The eloquence of Lord Erskine was not characterized merely by the elegance of its diction and the graces of its style, but was peculiarly remarkable for its strength and earnestness. The excellence of his speeches did not consist merely in the beauty of separate passages, but even in the longest of his oratorical displays there was no weakness or flagging. Being without that deep legal knowledge so necessary to an advocate, he, with admirable tact, supplied its place, by an undeviating adherence to one great principle of justice, by which he gave an air of sincerity to his arguments. His eloquence was addressed more to the feelings than to the taste of his audience; his ornaments, it has been said, were rather those of sentiment than of diction. Notwithstanding the strength of his own powers, both mental and physical, he frequently took laudanum to assist them; and was much encouraged in his address, if he observed that a fellow advocate concurred with his arguments. He generally used, whilst speaking, to turn to Garrow, for a look of applause; and, on one occasion, not finding it, whispered to him, who do you think can get on, with that d-d wet blanket of a face of yours before
him ?" He was also equally averse to a disagreeable, as a disagreeing countenance; and, on one occasion, seeing a barrister whose mouth was in continual contortion, he whispered to one of his colleagues, that he could not proceed if the fellow was not removed. He seldom displayed much humour; a deficiency that may have arisen from the generally serious character of the subjects he had to treat of. His speeches exhibit frequent evidence of deep philosophical reflection; displaying, it has been remarked, a profound acquaintance with nature and the springs of human action. However completely his mind might appear absorbed in the subject of his address, he had the singular faculty of being alive to the emotions expressed in the faces of the jury, which he always made the guide of his oratory. Such was his independence, that he would never allow himself to be deterred by the judge from the rigid performance of his duty; and the same spirit of honesty led him sometimes, as in the case of Paine, to sacrifice the highest political advantages. He never degraded his character by base servility to the government; but reached the highest point of legal preferment by a road in which his integrity did not incur the slightest blemish. As chancellor, he was so short a time in office, that it is impossible to speak fairly of his qualifications for that exalted station; though it is certain, he would have administ d the laws with at least unsullied impartialitv often regretted his appointment to the e' vrship; his acceptation of which, prevente com again pleading at the bar, and laid the fou un of his subsequent difficulties. Indeed, he used 0 say to his friends, that his only reason for having accepted the chancellorship was to verify the prediction of his mother, as he might have been lord-keeper instead; an office which would not have prevented him from resuming his situation of advocate. In parliament he disappointed the admirers of his splendid talents, but increased the respect of those who venerated the enlarged liberality and consistency of his principles. In court, his demeanour towards the bench was respectful without being subservient; and, to his professional brethren, he was remarkably courteous." He is said to have possessed some vanity; and even had a few weaknesses, which appear to be much at variance with the general greatness of his character. He used to keep the audience, in a crowded court, waiting for a few minutes after a cause had been called on, before he made his appearance; and when he entered, was invariably distinguished by a pair of new yellow gloves, and a wig dressed with more care than those of his brother barristers. He and Dr. Parr, who were both remarkably conceited, were in the habit of conversing together, and complimenting each other on their respective abilities. On one of these occasions, Parr promised that he would write Erskine's epitaph ; to which the other replied, that “such an intention on the doctor's part was alrnost a temptation to commit suicide."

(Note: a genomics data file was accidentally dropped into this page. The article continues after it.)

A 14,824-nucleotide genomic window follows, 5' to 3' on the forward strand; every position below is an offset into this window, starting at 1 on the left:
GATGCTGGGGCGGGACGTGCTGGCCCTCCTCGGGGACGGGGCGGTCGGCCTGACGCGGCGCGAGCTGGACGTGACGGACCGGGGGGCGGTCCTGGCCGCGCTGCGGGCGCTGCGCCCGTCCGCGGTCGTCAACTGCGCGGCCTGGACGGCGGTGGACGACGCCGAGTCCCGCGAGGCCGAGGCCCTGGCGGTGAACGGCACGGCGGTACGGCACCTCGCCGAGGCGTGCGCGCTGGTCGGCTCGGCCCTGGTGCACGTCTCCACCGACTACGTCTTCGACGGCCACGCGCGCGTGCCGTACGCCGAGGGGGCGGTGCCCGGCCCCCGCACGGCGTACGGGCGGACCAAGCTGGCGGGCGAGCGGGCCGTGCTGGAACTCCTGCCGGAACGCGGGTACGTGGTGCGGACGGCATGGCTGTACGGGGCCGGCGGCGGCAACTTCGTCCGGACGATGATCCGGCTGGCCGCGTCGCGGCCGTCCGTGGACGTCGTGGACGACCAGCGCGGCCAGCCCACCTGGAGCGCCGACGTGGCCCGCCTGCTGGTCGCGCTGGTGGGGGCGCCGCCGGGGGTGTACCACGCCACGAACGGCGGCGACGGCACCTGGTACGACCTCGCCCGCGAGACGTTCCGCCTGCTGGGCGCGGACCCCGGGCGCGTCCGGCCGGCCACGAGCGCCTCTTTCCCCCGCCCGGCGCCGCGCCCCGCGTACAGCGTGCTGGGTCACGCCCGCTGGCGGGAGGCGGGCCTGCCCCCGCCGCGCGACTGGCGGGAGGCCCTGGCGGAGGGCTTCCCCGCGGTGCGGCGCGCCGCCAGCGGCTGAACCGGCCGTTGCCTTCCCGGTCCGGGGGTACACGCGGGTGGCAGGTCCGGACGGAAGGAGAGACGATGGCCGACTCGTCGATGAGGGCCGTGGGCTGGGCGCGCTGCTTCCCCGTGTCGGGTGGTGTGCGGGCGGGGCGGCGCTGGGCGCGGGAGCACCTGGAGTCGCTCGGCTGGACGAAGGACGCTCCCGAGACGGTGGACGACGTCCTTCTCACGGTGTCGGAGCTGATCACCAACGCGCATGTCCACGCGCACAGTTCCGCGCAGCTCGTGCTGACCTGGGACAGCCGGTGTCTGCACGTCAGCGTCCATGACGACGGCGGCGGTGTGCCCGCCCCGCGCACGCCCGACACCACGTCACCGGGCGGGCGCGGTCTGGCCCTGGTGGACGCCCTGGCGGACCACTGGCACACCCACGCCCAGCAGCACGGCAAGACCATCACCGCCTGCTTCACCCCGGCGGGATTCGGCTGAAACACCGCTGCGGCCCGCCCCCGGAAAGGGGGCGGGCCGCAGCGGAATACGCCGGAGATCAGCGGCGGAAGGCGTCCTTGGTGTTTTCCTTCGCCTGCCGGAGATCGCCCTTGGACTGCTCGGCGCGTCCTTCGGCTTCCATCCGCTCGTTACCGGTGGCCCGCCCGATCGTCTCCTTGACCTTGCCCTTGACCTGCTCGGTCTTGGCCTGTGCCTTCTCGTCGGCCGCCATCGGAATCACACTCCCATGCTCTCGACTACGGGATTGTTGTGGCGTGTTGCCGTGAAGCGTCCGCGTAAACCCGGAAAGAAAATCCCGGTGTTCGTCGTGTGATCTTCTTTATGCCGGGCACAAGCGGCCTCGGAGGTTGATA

Lord Erskine had received a religious education, and was deeply impressed with the excellence of the Christian doctrine. He was aware that he had some moral failings of his own; but they did not arise from any disregard to the duties of religion.
His errors were, however, not of a flagrant kind; and, compared with his many virtues, were said to be “spots in the sun,” by Lord Kenyon, who was a sincere admirer of his character.
Lord Erskine had many personal advantages. His features were animated and regular, and his action extremely graceful. His constitution was remarkably strong; and, for twenty-seven years that he had been in practice, he was never prevented froin attending court one day by bodily indisposition.